Local nursing homes prep for flu outbreak
Published 12:00 am Saturday, December 27, 2003
Amidst the holiday decorations in the Crown Health Care Nursing Facility lobby, visitors will find a sign urging caution.
Crowne officials want people who have flu or flu like symptoms to avoid the nursing home to prevent spreading the virus to its residents.
According to Sheridan Hanks, RN for Quality Assurance/ Infection Control said none of the nursing home’s residents has had the flu, and she hopes to keep it that way.
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&uot;We offered all our residents the flu vaccine and encouraged them to receive the vaccine,&uot; she said.
&uot;We posted a notification at the front entrance asking family and friends not to visit if they have respiratory infections or flu-like symptoms.&uot;
None of the 134 residents in the nursing home has been hit with the flu, and administrator Mary Stroud wants it to stay that way, especially during the holidays.
According to the Center for Disease Control in Atlanta, this is a critical time for homes for the elderly and infirmed because of the number of people who visit the facilities.
However, the CDC states if right precautions are taken, there should be no contamination of residents.
Like many nursing homes across the country, Crown Health has taken precautions to protect the elderly from the flu, including stepping up hand washing and overall sanitation, Hanks said.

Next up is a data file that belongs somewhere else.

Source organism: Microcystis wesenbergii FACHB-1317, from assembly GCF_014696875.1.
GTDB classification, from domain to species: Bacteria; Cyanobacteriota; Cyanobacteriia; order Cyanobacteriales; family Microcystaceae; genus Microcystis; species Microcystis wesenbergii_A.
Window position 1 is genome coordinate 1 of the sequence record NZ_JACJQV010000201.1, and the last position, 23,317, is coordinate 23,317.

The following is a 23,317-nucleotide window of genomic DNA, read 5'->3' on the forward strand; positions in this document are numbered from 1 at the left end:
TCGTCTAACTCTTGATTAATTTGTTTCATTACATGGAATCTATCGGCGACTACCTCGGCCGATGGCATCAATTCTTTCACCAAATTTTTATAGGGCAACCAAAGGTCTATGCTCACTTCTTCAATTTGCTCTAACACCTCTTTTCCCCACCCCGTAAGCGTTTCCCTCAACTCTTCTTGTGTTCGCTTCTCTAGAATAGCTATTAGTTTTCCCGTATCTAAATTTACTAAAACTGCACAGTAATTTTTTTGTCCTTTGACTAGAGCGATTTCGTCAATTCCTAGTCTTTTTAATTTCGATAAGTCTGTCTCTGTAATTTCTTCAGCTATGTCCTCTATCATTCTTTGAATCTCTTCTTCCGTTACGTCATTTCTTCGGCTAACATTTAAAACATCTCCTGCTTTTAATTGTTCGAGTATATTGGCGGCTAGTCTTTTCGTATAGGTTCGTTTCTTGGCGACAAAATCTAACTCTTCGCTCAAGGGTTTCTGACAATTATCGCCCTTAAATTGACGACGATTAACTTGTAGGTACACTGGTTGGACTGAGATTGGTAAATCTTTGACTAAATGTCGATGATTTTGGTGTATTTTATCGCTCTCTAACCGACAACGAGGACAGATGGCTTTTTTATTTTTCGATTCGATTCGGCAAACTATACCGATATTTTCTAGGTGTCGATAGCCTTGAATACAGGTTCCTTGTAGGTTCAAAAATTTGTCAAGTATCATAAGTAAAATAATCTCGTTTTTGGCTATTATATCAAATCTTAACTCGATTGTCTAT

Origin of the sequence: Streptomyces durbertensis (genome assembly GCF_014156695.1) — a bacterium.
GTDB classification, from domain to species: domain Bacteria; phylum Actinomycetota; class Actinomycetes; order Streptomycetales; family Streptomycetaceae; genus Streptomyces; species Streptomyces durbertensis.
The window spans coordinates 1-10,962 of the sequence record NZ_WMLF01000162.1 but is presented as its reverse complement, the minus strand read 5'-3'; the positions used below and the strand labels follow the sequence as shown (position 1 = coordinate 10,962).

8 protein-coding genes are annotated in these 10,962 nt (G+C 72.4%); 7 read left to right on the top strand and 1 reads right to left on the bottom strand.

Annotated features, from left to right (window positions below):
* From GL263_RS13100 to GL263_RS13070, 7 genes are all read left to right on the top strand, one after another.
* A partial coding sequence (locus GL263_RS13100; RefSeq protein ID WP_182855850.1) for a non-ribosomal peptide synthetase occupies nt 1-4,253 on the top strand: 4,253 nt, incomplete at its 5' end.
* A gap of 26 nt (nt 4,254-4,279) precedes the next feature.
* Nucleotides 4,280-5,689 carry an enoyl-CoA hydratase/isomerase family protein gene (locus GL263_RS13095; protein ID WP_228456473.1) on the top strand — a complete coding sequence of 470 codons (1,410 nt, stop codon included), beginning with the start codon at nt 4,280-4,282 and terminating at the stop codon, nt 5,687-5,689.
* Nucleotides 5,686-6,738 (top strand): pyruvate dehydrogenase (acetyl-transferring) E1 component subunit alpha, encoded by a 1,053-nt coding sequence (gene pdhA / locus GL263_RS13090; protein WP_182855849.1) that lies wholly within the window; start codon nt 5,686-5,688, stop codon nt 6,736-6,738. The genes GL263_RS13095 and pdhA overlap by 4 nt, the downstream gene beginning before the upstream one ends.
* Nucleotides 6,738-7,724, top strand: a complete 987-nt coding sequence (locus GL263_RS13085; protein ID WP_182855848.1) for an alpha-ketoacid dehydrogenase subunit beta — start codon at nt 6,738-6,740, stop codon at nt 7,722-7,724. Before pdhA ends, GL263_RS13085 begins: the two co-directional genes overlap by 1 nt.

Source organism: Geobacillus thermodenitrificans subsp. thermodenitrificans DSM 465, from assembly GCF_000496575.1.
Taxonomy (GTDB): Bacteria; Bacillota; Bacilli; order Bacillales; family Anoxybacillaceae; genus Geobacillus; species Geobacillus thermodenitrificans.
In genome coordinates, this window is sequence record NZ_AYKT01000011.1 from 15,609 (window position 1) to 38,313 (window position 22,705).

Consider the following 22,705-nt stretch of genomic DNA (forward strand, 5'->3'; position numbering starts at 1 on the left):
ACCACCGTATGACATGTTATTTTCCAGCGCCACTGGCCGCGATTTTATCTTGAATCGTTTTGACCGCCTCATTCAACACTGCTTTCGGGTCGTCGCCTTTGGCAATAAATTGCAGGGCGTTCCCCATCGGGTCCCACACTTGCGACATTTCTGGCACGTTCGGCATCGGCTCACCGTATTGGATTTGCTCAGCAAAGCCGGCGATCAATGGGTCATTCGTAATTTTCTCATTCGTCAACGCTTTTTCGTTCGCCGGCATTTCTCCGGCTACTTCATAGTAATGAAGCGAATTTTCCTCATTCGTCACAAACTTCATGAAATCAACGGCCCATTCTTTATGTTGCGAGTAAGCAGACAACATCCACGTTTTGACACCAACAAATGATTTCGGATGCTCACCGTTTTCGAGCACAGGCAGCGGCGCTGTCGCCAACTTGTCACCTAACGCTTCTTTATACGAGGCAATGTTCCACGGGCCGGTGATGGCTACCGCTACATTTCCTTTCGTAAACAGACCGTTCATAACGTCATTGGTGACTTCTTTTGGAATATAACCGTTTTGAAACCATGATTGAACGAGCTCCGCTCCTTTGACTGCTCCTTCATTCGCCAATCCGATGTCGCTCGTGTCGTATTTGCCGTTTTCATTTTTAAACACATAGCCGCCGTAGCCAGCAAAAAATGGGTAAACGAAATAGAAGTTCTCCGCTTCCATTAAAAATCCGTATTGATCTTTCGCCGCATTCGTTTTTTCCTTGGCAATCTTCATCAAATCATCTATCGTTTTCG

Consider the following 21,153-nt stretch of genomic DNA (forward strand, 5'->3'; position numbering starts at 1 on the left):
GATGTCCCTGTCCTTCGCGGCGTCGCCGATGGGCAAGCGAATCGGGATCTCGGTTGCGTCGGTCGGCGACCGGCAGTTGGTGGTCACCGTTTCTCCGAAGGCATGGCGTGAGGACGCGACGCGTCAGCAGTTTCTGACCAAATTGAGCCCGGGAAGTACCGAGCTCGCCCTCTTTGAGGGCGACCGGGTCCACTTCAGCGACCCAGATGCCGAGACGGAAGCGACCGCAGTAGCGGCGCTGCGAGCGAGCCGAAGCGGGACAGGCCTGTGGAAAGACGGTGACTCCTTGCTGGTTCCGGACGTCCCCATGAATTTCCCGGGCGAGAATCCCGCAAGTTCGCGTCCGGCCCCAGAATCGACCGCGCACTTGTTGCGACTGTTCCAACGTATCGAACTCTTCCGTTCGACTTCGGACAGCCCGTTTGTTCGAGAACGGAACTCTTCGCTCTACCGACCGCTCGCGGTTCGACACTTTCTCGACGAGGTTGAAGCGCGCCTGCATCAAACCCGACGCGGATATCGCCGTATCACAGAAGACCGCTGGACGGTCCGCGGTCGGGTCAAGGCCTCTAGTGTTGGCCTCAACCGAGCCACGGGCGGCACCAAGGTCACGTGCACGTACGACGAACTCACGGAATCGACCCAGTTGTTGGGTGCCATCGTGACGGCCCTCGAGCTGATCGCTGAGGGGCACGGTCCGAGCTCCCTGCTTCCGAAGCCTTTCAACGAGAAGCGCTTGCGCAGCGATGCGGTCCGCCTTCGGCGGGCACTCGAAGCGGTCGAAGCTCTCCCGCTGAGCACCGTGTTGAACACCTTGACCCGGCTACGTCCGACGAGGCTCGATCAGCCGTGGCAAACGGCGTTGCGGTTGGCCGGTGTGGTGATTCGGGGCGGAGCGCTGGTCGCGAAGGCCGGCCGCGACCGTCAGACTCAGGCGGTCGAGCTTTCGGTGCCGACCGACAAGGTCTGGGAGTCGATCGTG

&uot;We have also taken steps to train staff not to come to work if they have signs of the flu,&uot; she said. &uot;First line of defense is hand washing.
We encourage our staff and residents to wash their hands constantly.&uot;
Older people, who generally have weakening immune systems, are at high-risk for developing severe flu complications. And most flu deaths occur among the elderly.
&uot;Not spreading the germs is what it’s about,&uot; Hanks said. &uot;This is not new for us, we take these precautions every year.
This is an annual thing for us.&uot;
Unlike some nursing homes, Crown Health did not have to cancel Christmas events such as visiting church choirs and family events.
During the holidays, most nursing homes see an increase in visitors that is very important to residents.
&uot;Basically, if anyone should the signs and symptoms of the flu or respiratory infection, we contact their physician and try to get them to stay out of the group activities,&uot; she said.
&uot;So far, the Lord has blessed us and we have not had any breakouts as of now.&uot;
The CDC announced on Christmas Eve that flu activity has reached widespread levels- the highest CDC level- in 10 states since last week: Alabama, Alaska, Maine, Maryland, Michigan, Minnesota, New Jersey, Ohio, South Dakota and Wisconsin.
CDC officials describe this year’s outbreak as a likely epidemic and expressed concern that 42 children likely died from the flu.
Of the five states where the flu is not widespread, Hawaii has seen only localized outbreaks, while regional outbreaks have been reported in Florida, Louisiana, New Hampshire and Oklahoma.
The other 35 states on the widespread list include Arizona, Arkansas, Connecticut, Delaware, Georgia, Idaho, Illinois, Indiana, Iowa, Kansas, Kentucky, Mississippi, New York, North Carolina, South Carolina, Tennessee, Texas, Vermont, Virginia, and Wyoming.